Also, I agree that the assault on the video is not a reason to shoot a person. My understanding was that the video was released for the purpose of discrediting the idea that Brown was an unassuming, helpless kid who posed no threat and therefore there was no possibility that the shooting was in self-defense. The video introduces the possibility that it was self-defense by showcasing Brown’s physical fortitude and capacity for violence. However, introducing that possibility is all it does, and anyone capable of nuanced and rational thought should draw no further conclusions based on this video alone, if they can help it.

          P.S. How do you achieve bold text in posts?

    • They also released the name of the wrong police officer with the smug assertion that the authorities’ non-denial was confirmation. One might argue that this was an attempt to force the release of the *real* name, but the damage that could have been caused in the interim is more than a little significant.

      I’m generally on the same side as Anonymous, too, but vigilantism must have its limits ethically as well as legally. I think they handled this case remarkably poorly.

      • I think of the tale of Peter, getting out of the boat to meet Jesus, but falling into the water. At least, they are trying. Wasn’t it Jack who preached about not letting the perfect be the enemy of the good?

        • The Soviets were trying to create paradise on Earth too, and I think even Bush genuinely thought he’d be making Iraq a better place. Good intentions aren’t enough, dude.

          • Well, he couldn’t have made Iraq a worse place than what is would have been with whichever of the sadistic Hussein boys who successfully killed the other in charge. The final conventionalist verdict on the invasion will be out for along, long time. I still think it was the right and courageous thing to do based on what we knew at the time, or thought we knew, including that we thought the campaign would be handled competently.

            • Again, we will have to disagree. Pottery-barn rules: You break it, you pay for it. ISIS seems to have even less restraint than Saddam Hussein, and the uncivil civil war they are bringing to Iraq will make people long for the glory days of Saddam’s rule. This was predictable, and we certainly didn’t go in for humanitarian reasons. It was about oil and Saddam’s desire to trade in euros, undermining King Dollar. But just as our ancestors made the price of empire too high for Britain, they made it too high for us.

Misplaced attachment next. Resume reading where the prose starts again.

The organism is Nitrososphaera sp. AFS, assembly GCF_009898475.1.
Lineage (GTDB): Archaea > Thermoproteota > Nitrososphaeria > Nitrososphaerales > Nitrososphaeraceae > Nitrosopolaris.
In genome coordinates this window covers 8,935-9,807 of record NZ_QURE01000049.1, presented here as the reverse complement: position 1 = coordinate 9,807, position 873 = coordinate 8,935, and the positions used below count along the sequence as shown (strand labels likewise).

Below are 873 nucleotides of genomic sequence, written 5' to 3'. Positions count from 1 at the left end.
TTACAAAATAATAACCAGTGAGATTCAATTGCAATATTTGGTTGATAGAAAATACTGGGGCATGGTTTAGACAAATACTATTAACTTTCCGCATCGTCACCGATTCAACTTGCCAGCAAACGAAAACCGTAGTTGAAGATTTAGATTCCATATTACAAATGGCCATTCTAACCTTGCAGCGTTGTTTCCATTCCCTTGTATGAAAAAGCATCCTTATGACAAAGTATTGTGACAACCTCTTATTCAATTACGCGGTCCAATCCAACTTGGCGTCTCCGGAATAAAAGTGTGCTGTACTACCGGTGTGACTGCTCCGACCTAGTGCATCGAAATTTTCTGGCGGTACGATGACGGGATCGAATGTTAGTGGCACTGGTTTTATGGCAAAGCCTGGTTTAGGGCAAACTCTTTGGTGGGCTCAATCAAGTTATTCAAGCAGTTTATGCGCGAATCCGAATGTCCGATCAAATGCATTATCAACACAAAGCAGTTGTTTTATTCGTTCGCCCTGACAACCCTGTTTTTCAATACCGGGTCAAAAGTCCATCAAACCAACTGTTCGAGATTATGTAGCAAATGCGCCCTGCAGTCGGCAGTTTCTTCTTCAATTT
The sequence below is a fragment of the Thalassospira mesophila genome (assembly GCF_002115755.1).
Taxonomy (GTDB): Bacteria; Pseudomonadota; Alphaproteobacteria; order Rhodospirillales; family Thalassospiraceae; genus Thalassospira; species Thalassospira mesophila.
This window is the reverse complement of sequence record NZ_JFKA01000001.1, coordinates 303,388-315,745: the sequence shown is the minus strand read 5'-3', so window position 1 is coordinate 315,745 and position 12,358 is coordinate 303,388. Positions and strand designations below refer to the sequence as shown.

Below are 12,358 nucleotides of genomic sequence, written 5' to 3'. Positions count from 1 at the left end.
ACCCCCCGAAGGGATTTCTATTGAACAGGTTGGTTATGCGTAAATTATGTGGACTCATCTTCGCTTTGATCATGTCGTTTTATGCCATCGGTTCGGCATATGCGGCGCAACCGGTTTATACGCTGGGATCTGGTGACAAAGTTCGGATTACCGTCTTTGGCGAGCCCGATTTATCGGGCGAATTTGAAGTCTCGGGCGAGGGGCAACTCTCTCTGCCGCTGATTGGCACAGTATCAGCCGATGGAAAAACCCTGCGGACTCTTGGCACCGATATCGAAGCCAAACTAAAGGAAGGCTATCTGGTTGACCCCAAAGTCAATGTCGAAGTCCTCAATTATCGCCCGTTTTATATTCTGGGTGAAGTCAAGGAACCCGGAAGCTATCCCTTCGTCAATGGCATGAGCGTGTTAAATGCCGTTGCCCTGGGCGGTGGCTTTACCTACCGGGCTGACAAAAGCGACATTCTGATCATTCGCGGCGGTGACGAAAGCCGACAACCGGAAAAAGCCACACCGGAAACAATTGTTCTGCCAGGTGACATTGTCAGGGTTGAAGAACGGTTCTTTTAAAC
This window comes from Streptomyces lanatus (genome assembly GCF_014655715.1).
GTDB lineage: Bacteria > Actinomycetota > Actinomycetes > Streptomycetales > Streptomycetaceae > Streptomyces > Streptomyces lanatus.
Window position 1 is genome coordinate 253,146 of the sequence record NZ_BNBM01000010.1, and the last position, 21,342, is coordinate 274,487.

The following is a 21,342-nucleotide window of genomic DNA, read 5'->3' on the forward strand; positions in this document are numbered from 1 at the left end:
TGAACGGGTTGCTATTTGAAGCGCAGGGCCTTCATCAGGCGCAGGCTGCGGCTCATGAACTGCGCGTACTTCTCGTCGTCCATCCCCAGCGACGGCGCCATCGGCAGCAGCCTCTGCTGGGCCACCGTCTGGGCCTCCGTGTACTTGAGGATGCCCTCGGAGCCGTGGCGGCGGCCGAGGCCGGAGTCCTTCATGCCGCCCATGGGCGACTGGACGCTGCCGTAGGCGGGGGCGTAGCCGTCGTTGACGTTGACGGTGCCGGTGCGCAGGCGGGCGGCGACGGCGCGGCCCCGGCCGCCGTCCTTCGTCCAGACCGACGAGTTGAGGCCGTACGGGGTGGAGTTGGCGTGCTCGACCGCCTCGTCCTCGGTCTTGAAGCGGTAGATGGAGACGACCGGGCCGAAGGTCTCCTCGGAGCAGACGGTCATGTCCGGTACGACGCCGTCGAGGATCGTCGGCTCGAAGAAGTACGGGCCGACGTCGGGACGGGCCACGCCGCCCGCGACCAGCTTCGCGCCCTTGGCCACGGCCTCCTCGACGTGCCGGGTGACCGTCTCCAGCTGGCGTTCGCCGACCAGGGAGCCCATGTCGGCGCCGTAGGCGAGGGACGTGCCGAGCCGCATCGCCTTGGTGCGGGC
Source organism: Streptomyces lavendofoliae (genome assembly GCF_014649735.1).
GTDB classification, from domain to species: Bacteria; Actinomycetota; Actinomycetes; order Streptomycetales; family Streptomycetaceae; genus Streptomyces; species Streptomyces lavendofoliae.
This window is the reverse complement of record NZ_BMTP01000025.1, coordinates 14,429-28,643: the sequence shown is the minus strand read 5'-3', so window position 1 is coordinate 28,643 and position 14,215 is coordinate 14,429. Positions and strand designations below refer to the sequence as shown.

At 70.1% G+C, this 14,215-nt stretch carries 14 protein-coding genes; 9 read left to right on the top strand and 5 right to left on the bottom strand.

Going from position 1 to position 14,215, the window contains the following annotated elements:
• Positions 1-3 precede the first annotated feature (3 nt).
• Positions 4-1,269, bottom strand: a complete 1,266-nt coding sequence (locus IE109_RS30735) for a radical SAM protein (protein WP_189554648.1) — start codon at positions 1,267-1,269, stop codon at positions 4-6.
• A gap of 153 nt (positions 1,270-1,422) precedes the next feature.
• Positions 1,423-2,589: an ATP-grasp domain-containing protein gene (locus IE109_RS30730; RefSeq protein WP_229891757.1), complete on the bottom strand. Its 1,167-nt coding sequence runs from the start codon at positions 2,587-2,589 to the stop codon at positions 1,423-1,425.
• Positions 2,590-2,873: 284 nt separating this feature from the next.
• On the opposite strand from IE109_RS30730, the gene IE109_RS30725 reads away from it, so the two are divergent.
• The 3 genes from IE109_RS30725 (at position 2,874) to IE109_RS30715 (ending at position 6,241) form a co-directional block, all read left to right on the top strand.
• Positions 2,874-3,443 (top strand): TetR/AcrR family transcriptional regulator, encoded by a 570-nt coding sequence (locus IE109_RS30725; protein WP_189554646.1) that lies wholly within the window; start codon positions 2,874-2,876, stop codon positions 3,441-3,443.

You can’t spin that one into nobility. The war was based on a false and fabricated premise, just as LBJ fabricated the Gulf of Tonkin incident.

              • Wrong, and dishonestly so. It was based on Iraq’s violation of its cease fire conditions,( which the UN should have enforced but did not because it was profiting off of Saddam), and the WMD issue was frosting on the cake, to build political and public support. Your version is demonstrably false, a Democratic talking point and a lie.

                The argument that the justification was fabricated is in a trio with 9-11 conspiracy theories and the claim that Bush stole the 2000 election, and citing any of the three is proof positive, signature significance, of partisan hackery.

              • But just as our ancestors made the price of empire too high for Britain, they made it too high for us.

                Um… You do know that that war only ended when the fighting in the Mediterranean raised its costs to that level, right? That those costs were imposed by the French and Spanish?

                • Put too much stress on a bridge, and it will collapse. Our fight may well have been futile, but for certain conditions.

              • It is one of his most famous quotes, as people use it quite often. Sunlight is a disinfectant, which is what happened in the Wikileaks dump. Both Bush #43 and Hillary were outed as criminals, but Manning is the one doing time.

                It might be an over-simpflication, but it is essentially true. Put cameras on cops, and they start behaving themselves. Imagine that!

    • “Accountability is a reliable antidote to the abuse of power.”

      I agree with that, but my inconsistency meter is off the scale when you turn around and praise Anonymous. If we’re putting cameras on the police, I don’t necessarily have a problem with that. But who’s putting cameras on Anonymous, the group that can make arbitrary demands of the government and shut off computers and communication? Where’s the inclusive balance of power? I don’t trust Anonymous to use good judgment about what they want, because they don’t “know that they are going to be held accountable,” so they won’t necessarily “think before they act.” How do I know they won’t come after me or someone I know? How can I trust them more than police, if they aren’t accountable for their actions?